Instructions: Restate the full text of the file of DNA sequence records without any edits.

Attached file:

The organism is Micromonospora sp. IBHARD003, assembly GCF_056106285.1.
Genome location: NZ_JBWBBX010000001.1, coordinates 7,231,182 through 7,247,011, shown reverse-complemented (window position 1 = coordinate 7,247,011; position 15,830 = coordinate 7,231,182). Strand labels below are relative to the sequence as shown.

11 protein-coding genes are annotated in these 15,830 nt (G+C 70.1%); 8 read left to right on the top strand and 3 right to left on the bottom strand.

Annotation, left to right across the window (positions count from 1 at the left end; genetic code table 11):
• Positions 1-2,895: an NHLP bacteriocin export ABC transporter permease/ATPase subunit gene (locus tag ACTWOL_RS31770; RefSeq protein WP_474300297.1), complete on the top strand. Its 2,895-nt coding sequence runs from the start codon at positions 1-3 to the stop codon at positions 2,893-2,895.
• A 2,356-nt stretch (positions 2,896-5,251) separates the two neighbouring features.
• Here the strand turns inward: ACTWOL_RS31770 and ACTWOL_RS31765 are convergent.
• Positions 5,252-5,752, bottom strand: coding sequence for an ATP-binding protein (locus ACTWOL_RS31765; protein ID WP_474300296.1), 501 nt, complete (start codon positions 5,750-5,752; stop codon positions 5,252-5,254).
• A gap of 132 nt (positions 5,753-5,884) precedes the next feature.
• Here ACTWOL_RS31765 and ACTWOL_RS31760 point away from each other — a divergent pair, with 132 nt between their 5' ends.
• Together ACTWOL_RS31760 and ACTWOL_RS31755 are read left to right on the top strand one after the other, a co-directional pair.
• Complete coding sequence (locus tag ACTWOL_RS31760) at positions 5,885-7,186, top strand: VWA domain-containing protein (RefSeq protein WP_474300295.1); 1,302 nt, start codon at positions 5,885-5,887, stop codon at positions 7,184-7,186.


The organism is Micromonospora sp. IBHARD003, assembly GCF_056106285.1.
Genome location: NZ_JBWBBX010000001.1, coordinates 7,231,182 through 7,247,011, shown reverse-complemented (window position 1 = coordinate 7,247,011; position 15,830 = coordinate 7,231,182). Strand labels below are relative to the sequence as shown.

11 protein-coding genes are annotated in these 15,830 nt (G+C 70.1%); 8 read left to right on the top strand and 3 right to left on the bottom strand.

Annotation, left to right across the window (positions count from 1 at the left end; genetic code table 11):
• Positions 1-2,895: an NHLP bacteriocin export ABC transporter permease/ATPase subunit gene (locus tag ACTWOL_RS31770; RefSeq protein WP_474300297.1), complete on the top strand. Its 2,895-nt coding sequence runs from the start codon at positions 1-3 to the stop codon at positions 2,893-2,895.
• A 2,356-nt stretch (positions 2,896-5,251) separates the two neighbouring features.
• Here the strand turns inward: ACTWOL_RS31770 and ACTWOL_RS31765 are convergent.
• Positions 5,252-5,752, bottom strand: coding sequence for an ATP-binding protein (locus ACTWOL_RS31765; protein ID WP_474300296.1), 501 nt, complete (start codon positions 5,750-5,752; stop codon positions 5,252-5,254).
• A gap of 132 nt (positions 5,753-5,884) precedes the next feature.
• Here ACTWOL_RS31765 and ACTWOL_RS31760 point away from each other — a divergent pair, with 132 nt between their 5' ends.
• Together ACTWOL_RS31760 and ACTWOL_RS31755 are read left to right on the top strand one after the other, a co-directional pair.
• Complete coding sequence (locus tag ACTWOL_RS31760) at positions 5,885-7,186, top strand: VWA domain-containing protein (RefSeq protein WP_474300295.1); 1,302 nt, start codon at positions 5,885-5,887, stop codon at positions 7,184-7,186.